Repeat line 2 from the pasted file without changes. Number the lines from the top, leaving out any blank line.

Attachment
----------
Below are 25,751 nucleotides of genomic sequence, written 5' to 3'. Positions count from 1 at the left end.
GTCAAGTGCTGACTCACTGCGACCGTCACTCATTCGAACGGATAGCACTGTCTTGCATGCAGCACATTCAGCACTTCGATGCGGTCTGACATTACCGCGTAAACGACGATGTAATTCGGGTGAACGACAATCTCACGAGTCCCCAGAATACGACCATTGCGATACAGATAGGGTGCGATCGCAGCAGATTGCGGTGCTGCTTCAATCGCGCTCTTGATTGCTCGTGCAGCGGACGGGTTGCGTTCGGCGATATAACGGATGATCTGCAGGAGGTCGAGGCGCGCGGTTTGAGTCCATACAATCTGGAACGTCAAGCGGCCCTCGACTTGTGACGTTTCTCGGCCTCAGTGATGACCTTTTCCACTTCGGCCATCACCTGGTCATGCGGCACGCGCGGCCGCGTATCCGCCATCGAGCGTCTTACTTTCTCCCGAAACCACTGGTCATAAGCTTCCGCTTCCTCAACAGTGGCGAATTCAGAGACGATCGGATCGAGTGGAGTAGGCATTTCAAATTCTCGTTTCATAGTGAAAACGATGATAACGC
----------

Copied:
GTCAAGTGCTGACTCACTGCGACCGTCACTCATTCGAACGGATAGCACTGTCTTGCATGCAGCACATTCAGCACTTCGATGCGGTCTGACATTACCGCGTAAACGACGATGTAATTCGGGTGAACGACAATCTCACGAGTCCCCAGAATACGACCATTGCGATACAGATAGGGTGCGATCGCAGCAGATTGCGGTGCTGCTTCAATCGCGCTCTTGATTGCTCGTGCAGCGGACGGGTTGCGTTCGGCGATATAACGGATGATCTGCAGGAGGTCGAGGCGCGCGGTTTGAGTCCATACAATCTGGAACGTCAAGCGGCCCTCGACTTGTGACGTTTCTCGGCCTCAGTGATGACCTTTTCCACTTCGGCCATCACCTGGTCATGCGGCACGCGCGGCCGCGTATCCGCCATCGAGCGTCTTACTTTCTCCCGAAACCACTGGTCATAAGCTTCCGCTTCCTCAACAGTGGCGAATTCAGAGACGATCGGATCGAGTGGAGTAGGCATTTCAAATTCTCGTTTCATAGTGAAAACGATGATAACGC